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Old 03-08-2018, 14:47   #14
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.......


If you get a lever gun chambered for .357 it will still do a good job or deer, boar, and most mid-small sized game. It also gives you a 10 round tube for those days when the zombies and revenuers just wont stop coming at you.
...and don't ever let someone tell you that 357 magnum carbine isn't enough to kill bigger game. People take down mule deer, elk, and bears with archery equipment. Decent ammunition and good shot placement from a good .357 magnum carbine will work just fine in a pinch. As a bonus, if you are shooting a 357 lever action carbine, you can stuff it full of .38 special bullets when you are just trying to improve your marksmanship skills on a budget.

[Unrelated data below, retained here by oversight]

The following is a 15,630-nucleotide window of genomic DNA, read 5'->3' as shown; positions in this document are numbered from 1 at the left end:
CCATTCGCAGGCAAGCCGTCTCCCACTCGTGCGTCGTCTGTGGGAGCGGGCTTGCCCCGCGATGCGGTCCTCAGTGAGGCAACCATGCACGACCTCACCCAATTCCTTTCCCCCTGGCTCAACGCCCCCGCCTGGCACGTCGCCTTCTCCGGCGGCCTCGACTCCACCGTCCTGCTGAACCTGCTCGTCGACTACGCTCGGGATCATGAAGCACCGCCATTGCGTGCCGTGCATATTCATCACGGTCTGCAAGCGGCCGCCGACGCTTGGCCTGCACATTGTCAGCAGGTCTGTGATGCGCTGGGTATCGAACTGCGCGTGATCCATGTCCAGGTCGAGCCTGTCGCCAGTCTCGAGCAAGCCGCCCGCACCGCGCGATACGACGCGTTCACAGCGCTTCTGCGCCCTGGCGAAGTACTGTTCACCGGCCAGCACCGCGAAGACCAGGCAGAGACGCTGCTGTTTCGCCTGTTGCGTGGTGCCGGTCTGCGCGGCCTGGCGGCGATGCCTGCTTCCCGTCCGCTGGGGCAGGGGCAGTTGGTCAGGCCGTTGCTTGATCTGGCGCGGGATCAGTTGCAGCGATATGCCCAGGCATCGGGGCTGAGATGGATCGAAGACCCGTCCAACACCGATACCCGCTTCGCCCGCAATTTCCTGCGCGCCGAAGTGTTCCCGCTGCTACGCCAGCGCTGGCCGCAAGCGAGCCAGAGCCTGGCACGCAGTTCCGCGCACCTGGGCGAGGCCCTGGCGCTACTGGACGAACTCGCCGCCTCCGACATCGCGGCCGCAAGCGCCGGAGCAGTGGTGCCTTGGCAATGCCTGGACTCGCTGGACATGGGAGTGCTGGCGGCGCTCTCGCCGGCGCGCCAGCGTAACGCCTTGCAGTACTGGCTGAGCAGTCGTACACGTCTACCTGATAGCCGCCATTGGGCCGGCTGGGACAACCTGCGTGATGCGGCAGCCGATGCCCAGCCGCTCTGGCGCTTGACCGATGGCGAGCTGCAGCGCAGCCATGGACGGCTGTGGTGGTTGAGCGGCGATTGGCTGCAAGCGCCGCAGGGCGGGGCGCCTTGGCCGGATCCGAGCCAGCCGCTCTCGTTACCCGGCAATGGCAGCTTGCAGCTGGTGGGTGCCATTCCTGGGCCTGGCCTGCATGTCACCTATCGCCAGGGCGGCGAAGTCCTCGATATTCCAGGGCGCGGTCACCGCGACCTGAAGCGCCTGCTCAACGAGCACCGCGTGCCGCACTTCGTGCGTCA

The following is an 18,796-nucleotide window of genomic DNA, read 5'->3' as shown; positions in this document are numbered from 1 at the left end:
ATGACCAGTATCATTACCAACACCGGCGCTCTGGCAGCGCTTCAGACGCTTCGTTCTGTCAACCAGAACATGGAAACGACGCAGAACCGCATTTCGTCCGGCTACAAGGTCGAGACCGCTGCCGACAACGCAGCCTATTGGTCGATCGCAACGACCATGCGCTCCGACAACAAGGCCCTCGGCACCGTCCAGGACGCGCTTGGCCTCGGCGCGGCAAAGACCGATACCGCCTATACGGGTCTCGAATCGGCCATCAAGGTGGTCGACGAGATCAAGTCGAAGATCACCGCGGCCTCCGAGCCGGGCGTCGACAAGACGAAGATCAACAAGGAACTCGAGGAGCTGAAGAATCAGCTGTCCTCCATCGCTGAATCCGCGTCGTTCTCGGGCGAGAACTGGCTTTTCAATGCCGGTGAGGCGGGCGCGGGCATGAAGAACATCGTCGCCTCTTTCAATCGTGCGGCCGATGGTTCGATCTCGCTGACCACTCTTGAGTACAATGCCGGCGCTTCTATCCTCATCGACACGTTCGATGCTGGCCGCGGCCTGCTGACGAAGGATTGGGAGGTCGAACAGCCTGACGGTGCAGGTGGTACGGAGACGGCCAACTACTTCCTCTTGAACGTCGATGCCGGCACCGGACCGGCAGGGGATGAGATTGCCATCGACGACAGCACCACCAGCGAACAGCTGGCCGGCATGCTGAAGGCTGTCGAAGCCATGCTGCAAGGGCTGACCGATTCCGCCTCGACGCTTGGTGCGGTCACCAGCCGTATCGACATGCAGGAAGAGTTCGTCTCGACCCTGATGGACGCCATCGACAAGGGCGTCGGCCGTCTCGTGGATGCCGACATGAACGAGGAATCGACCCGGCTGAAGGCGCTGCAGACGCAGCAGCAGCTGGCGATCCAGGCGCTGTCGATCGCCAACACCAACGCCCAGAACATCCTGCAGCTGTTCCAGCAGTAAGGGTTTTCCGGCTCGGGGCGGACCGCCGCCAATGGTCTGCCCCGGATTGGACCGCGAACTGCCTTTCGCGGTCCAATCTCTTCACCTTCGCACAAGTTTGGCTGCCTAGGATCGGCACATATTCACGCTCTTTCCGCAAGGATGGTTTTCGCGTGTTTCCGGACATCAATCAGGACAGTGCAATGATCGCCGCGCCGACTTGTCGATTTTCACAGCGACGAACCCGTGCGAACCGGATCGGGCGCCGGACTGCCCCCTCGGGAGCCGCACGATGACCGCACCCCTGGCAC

Just sayin'
Yep. Here is a link to a good article by Paco Kelly on the .357 in a rifle
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Old 03-08-2018, 15:07   #15
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After buying and using Remington 700s and Model 7s (which were all good to great rifles) for 30 years I have started getting the Tikka's.
Currently I have 3 Tikka T3s in .243, .270 and .338 Federal. They all will shoot under an inch with factory ammo. The triggers are great from the factory and the bolt is slick.

A month ago I bought the Tikka T3x CTR (Compact Tactical Rifle) in .260 remington. It shoots under an inch also.
It has gotten good reviews

Finally the Canadian Rangers picked the Tikka T3x Arctic to replace their Lee Enfield No. 4 in .303